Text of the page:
Royal Scottish Academy
Until 14 February, 2013
A visitor to the offices of the Royal Scottish Academy, out of sight behind closed doors, may be lucky enough to catch fleeting glimpses of the riches of the Academicians’ diploma works, accumulated here since they were ‘deposited’ in the years since the organisation was founded - amid complex political manoeuvring - at the beginning of the Victorian period.
Here, some of them get a rare public airing as part of a modest, but powerful show. ‘Portfolio’ has been set out to tell a story and this is how it should be read: as ‘slices’ of the RSA’s history. Curated by Honorary Academician - the art historian Dr Tom Normand of St Andrews University and the RSA's Sandy Wood - it forms a visual counterpart to Normand’s Sir William Gillies Bequest Lecture, which he delivered on 7th February.
The purpose of the annual Gillies lecture, which is open to the public free of charge, is to provide a challenging series of views on a theme of the lecturers’ choosing. Since 1978, when the lecture series was initiated, the role-call of names has been impressive, if predictable, with speakers such as Rudi Fuchs, Yehudi Menuhin, John Bellany, Neil MacGregor and James Naughtie
Perhaps more surprising, and controversial, is the fact that only two have been women - cook and broadcaster Prue Leith and the fashion designer Jean Muir. Additionally when one also considers the fact that only 25% of the 110 or so academicians are women, it was not surprising that an audience member (herself an RSA) quizzed Normand about gender balance.
But Normand’s choice of artists tell a different story. Although the selection of around sixty works dovetails neatly with his lecture, he has attempted to right historical wrongs by including a more balanced selection from the period after women were accepted as members in 1944.
Clearly passionately aware of historical injustices Normand comments: “This conservatism and sexism, so typical of the political and cultural context of the period, would stain the academy until the period of the Second World War.”
Thus the work of Phyllis Bone’s large bronze, ‘Shere Khan the Tiger’ (1930), dominates the Finlay Room and is complemented by high quality work by Anne Redpath, Joan Eardley and Marian Leven. Although in such situations it’s not possible to please everyone, the work of Beth Fisher, Jackie Parry and Kate Downie seems conspicuous by its absence. However, considering the space constrictions of the galleries and the narrative of Normand’s publication, the hang represents a fair reflection of how the RSA’s membership began to democratise later in the 20th century; something that continues to be put to rights following the election of four female academicians in 2012 (Mary Bourne, Annie Cattrell, Dalziel and Scullion, Lorna McIntosh).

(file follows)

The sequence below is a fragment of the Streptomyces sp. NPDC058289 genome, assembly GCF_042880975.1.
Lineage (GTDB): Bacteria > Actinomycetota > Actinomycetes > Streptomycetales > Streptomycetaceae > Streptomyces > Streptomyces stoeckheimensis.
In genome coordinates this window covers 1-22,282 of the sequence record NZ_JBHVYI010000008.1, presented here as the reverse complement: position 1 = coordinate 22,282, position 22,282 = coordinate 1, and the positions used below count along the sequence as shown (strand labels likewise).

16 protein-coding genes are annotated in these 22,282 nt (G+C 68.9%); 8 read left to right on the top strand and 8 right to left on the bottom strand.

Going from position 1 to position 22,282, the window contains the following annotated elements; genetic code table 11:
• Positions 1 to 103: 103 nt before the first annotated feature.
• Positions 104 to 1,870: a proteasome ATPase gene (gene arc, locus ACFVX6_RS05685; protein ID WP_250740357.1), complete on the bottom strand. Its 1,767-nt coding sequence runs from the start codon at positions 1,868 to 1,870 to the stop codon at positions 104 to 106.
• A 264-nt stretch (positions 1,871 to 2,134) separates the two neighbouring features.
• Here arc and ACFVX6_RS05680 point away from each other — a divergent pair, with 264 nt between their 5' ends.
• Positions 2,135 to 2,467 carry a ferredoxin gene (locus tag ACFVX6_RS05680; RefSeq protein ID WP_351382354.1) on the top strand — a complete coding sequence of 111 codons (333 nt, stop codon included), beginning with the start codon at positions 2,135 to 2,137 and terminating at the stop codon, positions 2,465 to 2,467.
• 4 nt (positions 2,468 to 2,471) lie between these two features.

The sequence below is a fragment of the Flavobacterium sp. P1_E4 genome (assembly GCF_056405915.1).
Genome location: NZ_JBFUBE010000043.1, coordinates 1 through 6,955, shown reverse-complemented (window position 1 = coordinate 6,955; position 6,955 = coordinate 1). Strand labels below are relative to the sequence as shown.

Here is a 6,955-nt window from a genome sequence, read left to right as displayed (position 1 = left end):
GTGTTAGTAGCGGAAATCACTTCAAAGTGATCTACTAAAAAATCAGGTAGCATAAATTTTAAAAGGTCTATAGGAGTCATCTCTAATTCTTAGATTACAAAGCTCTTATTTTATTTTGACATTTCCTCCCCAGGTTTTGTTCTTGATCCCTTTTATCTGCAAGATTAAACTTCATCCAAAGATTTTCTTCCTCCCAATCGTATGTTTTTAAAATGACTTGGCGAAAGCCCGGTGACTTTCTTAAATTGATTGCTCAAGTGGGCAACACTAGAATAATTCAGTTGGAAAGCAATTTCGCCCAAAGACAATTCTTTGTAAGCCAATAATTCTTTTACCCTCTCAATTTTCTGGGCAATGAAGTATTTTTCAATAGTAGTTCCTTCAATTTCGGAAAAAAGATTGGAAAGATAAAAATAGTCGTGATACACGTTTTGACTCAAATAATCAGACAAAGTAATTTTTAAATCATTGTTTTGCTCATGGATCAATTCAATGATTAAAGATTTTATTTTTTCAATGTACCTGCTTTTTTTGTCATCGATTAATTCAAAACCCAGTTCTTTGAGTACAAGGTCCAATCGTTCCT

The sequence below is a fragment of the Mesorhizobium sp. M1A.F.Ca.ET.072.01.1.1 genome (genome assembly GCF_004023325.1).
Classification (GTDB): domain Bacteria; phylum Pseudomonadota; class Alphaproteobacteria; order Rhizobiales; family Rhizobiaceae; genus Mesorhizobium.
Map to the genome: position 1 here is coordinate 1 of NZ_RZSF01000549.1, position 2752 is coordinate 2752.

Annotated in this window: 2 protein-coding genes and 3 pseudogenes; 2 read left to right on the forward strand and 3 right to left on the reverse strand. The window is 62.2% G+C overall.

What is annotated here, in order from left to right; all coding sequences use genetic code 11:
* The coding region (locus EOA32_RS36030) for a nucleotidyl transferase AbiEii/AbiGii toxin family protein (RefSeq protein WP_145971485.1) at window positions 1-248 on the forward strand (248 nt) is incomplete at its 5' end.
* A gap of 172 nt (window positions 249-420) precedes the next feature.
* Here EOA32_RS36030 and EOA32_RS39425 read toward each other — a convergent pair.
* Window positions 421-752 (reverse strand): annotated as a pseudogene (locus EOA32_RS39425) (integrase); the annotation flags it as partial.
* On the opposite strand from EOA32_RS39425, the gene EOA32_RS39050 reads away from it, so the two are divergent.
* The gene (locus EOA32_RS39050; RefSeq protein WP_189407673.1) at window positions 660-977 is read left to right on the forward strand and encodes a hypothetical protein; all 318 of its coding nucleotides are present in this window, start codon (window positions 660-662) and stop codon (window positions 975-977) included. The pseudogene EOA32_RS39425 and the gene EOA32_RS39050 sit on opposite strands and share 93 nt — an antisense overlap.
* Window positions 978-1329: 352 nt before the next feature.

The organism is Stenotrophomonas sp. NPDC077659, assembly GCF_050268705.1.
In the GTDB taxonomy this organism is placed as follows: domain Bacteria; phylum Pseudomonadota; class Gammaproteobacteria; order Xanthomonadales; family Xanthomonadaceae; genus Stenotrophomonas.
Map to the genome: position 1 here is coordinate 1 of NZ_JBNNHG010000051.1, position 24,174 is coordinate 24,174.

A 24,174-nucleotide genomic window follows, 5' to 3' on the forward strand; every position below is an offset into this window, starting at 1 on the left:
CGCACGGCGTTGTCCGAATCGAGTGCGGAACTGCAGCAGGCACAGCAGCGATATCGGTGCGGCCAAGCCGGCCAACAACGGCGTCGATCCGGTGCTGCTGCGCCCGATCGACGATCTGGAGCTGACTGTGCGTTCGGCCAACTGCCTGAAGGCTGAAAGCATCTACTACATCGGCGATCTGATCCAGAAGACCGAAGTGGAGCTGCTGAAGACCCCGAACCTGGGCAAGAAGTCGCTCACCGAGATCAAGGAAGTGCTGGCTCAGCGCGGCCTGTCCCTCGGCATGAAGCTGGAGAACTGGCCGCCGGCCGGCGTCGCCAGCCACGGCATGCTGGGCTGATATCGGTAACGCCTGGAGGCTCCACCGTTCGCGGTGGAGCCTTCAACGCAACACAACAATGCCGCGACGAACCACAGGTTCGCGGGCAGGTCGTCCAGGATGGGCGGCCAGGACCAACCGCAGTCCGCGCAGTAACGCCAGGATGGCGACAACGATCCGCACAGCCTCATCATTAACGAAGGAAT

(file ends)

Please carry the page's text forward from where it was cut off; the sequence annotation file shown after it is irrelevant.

Normand began his lecture by quoting from Marx as his “guiding intuition:”
“Men make their own history, but they do not make it just as they please; they do not make it under circumstances chosen by themselves, but under circumstances directly encountered, given and transmitted from the past….”
Which he paraphrases as “Men (we should now prefer to say people) make their own history but not in circumstances of their own choosing.”
Normand shows us his hand from the outset and so it’s clear where his sympathies lie - or so one thinks: the institution is a monolith, by definition difficult to change because an innate conservatism is a condition of such organisations. In this case elitism and sexism formed part of the mix. However, while acknowledging such issues Normand argues, controversially, that the RSA also contains (in its constitution) a fail-safe mechanism for change. This, he argues, was demonstrated by the election as President (from 1902 to 1919) of the Glasgow painter James Guthrie.
The Glaswegian’s diploma submission, ‘Midsummer’ (1892) - painted in the manner of French Impressionism - came with a health warning from the critics who worried about the effect of the work on the elderly. The painting shows three middle-class women taking tea under a tree in a summer garden. Bands of bright sunlight illuminate their slim waists and curvaceous figures. But Normand’s analysis is more political, arguing that it is representative of the new bourgeoisie taking their rightful place in society.
It’s a telling metaphor that this, and many of the other works here which rarely come into public view, are being seen and discussed. Scottish art history, that most under- documented and timid of disciplines is all the richer and bolder for Normand’s contribution.